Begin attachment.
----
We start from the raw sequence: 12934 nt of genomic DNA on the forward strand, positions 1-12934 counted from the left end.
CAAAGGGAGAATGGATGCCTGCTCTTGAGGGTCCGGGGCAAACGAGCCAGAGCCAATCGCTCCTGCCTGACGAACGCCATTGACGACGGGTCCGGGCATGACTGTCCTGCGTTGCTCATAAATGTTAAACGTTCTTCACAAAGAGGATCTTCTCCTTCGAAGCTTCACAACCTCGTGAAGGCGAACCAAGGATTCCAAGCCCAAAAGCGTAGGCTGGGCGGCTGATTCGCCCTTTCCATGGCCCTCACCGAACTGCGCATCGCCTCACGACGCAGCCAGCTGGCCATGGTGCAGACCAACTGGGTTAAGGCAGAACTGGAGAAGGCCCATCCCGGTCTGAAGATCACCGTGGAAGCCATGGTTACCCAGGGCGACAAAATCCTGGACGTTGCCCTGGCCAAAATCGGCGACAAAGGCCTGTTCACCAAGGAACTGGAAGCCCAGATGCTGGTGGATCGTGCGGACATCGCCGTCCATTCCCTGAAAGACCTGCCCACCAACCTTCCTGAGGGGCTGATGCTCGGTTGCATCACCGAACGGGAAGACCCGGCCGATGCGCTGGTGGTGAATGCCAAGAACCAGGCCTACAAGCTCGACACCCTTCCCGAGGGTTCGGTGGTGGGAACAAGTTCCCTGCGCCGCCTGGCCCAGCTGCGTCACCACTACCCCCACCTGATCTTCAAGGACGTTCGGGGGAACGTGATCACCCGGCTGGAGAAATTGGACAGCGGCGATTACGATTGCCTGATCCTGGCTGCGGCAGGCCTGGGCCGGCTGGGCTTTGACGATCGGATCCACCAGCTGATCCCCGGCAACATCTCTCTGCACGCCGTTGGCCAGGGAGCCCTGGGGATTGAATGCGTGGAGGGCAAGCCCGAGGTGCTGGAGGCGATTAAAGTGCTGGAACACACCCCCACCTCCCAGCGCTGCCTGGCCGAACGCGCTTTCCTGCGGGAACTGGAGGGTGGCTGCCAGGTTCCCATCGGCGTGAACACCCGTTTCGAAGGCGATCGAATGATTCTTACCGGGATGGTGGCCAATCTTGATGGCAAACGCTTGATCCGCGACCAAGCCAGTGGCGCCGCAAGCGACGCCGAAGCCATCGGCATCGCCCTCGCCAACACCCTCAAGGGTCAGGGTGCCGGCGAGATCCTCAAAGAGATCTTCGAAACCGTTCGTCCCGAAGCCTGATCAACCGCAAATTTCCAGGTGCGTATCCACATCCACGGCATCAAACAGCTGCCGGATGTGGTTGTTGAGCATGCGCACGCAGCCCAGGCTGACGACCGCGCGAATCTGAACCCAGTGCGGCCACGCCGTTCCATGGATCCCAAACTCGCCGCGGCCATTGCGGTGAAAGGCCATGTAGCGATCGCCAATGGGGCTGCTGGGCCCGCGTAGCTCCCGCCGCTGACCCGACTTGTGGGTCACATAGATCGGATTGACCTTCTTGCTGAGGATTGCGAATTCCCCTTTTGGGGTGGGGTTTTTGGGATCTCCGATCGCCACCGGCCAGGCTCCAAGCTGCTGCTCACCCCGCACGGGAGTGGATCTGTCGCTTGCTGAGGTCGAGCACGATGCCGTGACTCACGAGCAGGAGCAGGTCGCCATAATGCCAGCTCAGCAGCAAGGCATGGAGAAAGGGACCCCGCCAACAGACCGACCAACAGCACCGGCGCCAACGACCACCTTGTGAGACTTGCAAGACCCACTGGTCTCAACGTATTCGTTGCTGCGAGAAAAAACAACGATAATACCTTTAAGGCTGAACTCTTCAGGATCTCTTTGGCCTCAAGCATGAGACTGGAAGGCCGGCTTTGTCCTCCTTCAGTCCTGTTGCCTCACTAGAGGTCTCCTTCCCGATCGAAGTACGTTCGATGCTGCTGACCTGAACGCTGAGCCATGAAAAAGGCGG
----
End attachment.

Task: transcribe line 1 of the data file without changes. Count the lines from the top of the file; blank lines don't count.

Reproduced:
We start from the raw sequence: 12934 nt of genomic DNA on the forward strand, positions 1-12934 counted from the left end.